In trying to stop the spread of the COVID-19 virus, we are waging a war with an invisible and unrelenting enemy: a microscopic pathogen. But that is not the only invisible enemy we are dealing with. We are also in a struggle against another sinister foe: a pandemic of fear.
Nowhere is this fear more apparent than in the financial markets. We were on the cusp of passing 30,000 on the Dow Jones Industrial Average (DJIA) the week before the news circulated that the coronavirus had spread beyond China. Two weeks later, the DJIA had lost more than a third of its value as it descended past the 20,000 level. Other indices in the domestic and foreign markets declined similarly. These precipitous drops, representing trillions of dollars of lost economic value, are the manifestation of investor fear, uncertainty and doubt.
This type of fallout is not new. In the past ten years alone, we have seen several severe and sudden market declines and their subsequent resurgence. Among the most recent: the Flash-Crash of 2010, the U.S. credit quality downgrade in 2011, the Greek debt crisis in 2013, the Ebola outbreak impact in 2014, the Dow’s first ever 1,000 point fall in 2015, Brexit in 2016, a record DJIA decline of 1,175 points in 2018. All have been the by-product of runaway fear and a crisis of confidence.
Despite what at the time seemed like entirely new and uniquely devastating circumstances, the markets recovered time and time again. Gradually, fear gave way to reason and rationality and the problems that seemed so insuperable melted away as we chiseled at the roadblocks to recovery. And, although these market declines had been sparked by entirely different causes, they all shared similar characteristics and patterns.
The hero’s journey
Behavioral science tells us that many people feel driven in times of upheaval to “do something.” They find it unbearable to sit and watch their investments lose value without acting. Their tendency is to sell their holdings to prevent their accounts from taking on more losses. But such an emotional response can be costly. Selling into a declining market makes the losses permanent and “spooked” investors shy away from participating in the markets at all. Many investors never returned to the stock market after the financial crisis of 2008, missing out on over 400 percent returns in the following decade.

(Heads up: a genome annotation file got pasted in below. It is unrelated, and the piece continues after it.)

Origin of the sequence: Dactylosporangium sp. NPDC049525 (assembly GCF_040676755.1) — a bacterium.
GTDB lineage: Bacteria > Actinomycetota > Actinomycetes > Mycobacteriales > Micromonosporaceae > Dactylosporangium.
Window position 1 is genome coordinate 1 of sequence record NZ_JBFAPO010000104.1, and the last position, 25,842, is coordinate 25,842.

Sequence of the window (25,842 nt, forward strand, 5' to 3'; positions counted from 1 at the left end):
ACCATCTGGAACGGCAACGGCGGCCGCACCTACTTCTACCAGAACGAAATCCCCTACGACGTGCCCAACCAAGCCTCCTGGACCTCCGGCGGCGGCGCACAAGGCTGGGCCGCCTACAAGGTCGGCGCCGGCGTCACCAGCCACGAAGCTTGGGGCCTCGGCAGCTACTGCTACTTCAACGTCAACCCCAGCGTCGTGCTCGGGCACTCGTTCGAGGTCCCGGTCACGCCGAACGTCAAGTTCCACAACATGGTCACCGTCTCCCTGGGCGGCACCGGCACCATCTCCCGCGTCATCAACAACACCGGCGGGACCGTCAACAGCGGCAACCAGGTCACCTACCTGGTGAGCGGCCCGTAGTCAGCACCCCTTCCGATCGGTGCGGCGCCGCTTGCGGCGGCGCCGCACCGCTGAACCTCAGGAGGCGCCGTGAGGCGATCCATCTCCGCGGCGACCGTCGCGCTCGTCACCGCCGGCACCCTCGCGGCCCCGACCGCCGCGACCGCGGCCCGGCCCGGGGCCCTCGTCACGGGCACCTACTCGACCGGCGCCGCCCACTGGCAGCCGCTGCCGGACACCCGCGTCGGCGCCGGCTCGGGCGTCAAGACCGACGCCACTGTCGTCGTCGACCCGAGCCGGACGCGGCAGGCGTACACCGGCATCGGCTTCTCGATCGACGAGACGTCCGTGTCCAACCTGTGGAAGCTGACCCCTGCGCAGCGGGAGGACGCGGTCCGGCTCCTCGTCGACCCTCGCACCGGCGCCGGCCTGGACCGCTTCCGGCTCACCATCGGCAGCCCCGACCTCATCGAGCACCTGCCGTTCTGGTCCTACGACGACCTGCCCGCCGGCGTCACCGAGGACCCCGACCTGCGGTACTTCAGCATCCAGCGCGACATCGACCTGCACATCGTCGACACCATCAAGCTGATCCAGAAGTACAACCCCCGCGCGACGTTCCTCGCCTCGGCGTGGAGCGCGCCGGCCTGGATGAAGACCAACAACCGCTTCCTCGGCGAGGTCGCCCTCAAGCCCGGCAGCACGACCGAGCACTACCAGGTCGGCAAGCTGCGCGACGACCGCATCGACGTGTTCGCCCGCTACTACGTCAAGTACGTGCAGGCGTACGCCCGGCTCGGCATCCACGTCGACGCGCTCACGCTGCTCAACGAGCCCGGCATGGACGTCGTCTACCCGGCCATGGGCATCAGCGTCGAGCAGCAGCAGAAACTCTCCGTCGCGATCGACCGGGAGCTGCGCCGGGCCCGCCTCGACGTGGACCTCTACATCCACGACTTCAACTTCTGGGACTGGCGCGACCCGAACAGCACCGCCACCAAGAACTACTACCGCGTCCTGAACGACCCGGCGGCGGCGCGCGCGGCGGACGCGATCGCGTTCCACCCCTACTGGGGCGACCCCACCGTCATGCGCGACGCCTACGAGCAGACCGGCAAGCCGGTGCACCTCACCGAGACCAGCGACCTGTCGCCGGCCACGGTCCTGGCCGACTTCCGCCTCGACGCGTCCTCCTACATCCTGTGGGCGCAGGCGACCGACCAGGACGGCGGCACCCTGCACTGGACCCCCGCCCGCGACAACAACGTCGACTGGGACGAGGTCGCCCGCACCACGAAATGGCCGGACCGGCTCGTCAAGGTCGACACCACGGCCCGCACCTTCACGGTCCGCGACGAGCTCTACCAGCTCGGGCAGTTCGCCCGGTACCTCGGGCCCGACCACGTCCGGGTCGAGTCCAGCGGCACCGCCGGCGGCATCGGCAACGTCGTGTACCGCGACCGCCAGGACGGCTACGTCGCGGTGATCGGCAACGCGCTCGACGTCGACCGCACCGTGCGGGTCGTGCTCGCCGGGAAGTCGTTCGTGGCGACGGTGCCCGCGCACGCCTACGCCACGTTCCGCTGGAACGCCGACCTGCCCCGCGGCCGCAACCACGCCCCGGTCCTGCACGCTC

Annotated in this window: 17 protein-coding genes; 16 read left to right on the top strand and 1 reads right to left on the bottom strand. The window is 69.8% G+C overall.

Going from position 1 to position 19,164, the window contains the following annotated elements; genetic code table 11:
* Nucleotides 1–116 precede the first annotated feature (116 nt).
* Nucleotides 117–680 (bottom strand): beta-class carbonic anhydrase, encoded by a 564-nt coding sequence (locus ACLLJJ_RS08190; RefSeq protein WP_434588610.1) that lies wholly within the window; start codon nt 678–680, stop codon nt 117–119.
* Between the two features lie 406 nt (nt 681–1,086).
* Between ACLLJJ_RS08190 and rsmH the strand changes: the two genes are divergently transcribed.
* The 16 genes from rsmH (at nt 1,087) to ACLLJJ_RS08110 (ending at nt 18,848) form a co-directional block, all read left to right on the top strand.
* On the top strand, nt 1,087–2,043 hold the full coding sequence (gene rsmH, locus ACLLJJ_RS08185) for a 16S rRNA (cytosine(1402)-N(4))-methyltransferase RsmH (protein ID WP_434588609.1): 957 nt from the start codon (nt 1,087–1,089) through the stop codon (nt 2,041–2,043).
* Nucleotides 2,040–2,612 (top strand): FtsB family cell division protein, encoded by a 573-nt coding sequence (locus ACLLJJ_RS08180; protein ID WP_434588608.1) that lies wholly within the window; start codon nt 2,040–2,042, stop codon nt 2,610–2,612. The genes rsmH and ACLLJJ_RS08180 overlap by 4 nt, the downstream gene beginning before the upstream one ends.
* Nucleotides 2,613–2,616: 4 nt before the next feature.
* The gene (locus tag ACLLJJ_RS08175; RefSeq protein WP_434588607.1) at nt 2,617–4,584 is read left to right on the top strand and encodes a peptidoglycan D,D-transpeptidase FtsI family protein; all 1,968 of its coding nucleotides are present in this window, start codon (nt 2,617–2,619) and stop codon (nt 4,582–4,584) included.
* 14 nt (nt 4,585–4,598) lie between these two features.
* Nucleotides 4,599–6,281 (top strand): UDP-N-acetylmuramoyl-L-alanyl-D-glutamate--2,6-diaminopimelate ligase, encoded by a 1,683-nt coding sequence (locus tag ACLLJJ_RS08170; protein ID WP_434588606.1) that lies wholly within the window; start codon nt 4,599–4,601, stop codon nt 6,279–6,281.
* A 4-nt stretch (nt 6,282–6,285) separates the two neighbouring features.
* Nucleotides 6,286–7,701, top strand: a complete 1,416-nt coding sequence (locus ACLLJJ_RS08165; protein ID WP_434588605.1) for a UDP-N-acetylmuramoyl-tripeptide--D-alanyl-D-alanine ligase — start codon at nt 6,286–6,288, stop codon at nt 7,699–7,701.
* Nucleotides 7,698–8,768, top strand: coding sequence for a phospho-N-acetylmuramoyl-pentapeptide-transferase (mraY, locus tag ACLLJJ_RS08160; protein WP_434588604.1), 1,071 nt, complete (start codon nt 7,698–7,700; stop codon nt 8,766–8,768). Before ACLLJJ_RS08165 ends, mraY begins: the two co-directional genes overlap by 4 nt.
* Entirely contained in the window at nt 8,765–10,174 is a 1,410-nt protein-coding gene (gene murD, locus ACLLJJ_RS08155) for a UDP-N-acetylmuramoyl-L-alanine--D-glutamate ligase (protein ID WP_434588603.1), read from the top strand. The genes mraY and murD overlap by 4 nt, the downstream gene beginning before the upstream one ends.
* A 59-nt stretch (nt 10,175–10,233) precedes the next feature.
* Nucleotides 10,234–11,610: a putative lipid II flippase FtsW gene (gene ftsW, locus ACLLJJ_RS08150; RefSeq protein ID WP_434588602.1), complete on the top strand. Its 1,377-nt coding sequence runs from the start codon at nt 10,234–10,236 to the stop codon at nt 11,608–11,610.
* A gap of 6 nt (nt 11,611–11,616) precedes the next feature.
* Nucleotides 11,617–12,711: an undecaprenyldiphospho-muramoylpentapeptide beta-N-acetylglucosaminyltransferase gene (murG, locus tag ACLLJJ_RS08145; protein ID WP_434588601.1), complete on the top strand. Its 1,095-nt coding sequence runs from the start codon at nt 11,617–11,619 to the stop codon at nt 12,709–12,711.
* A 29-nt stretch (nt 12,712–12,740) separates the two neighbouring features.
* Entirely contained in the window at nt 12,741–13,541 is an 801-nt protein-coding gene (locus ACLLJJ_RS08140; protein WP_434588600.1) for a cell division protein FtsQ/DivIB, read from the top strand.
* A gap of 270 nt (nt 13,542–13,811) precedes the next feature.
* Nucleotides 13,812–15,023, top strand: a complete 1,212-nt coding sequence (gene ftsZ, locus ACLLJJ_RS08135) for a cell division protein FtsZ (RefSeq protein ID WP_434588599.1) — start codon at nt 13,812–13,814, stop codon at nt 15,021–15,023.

Now is a good time to remind ourselves that in the short-term the financial markets are a barometer of confidence, whereas in the long-term, they tend to follow the trend of increasing corporate earnings.
Consider the following:
Take this opportunity … An undervalued market is a great opportunity to defer income into your employer-provided retirement plan. If you haven’t contributed to your company 401(k) account, start now. If you are a regular contributor, unless you need the cash for someone in your family who has suffered a hardship, such as a job loss or increased or unforeseen expenses, consider increasing your contributions.
Review your Investments … If you are in an investment program such as a Target Date Fund or a Risk-Based Model, it is likely that a financial professional is making the investment decisions for your account. But if you are a do-it-yourselfer and have created your own investment mix, now might be a good time to ensure you have a diversified blend of investments categories, or asset classes, in your account and that you have the correct amount of growth investments, that is, stocks or equities, relative to safer investments like bonds and cash.
Rebalance your investments … Your retirement plan account can probably be automatically rebalanced to restore it to its original asset allocation—that is, the proportion of stocks to bonds and cash. Generally, the growth investments over time tend to advance faster than the safer investments, so the allocation tends to skew towards more aggressive investments if left unattended. You can set up your account to rebalance regularly, say, on an annual basis, but even quarterly or semi-annually if you prefer. You can also do it manually from time to time. These periods of significant market turmoil can be good opportunities to rebalance manually.
Seek wise counsel … It never hurts to get a second opinion—or a first one, for that matter. Make use of the investment advisor associated with your employer’s plan and have them review your investments with you. Ask plenty of questions until you feel comfortable that what you are invested in is appropriate for your needs, goals and financial condition. If you work with an investment professional, consult with them as well. Make sure that whoever you talk to understands your complete financial picture and is committed to acting in your best interests.
So, if you feel compelled to act, these are things you can—and most likely should—do during these times or any times marked by turmoil in the financial markets.
Stay safe, stay healthy and keeping washing your hands!
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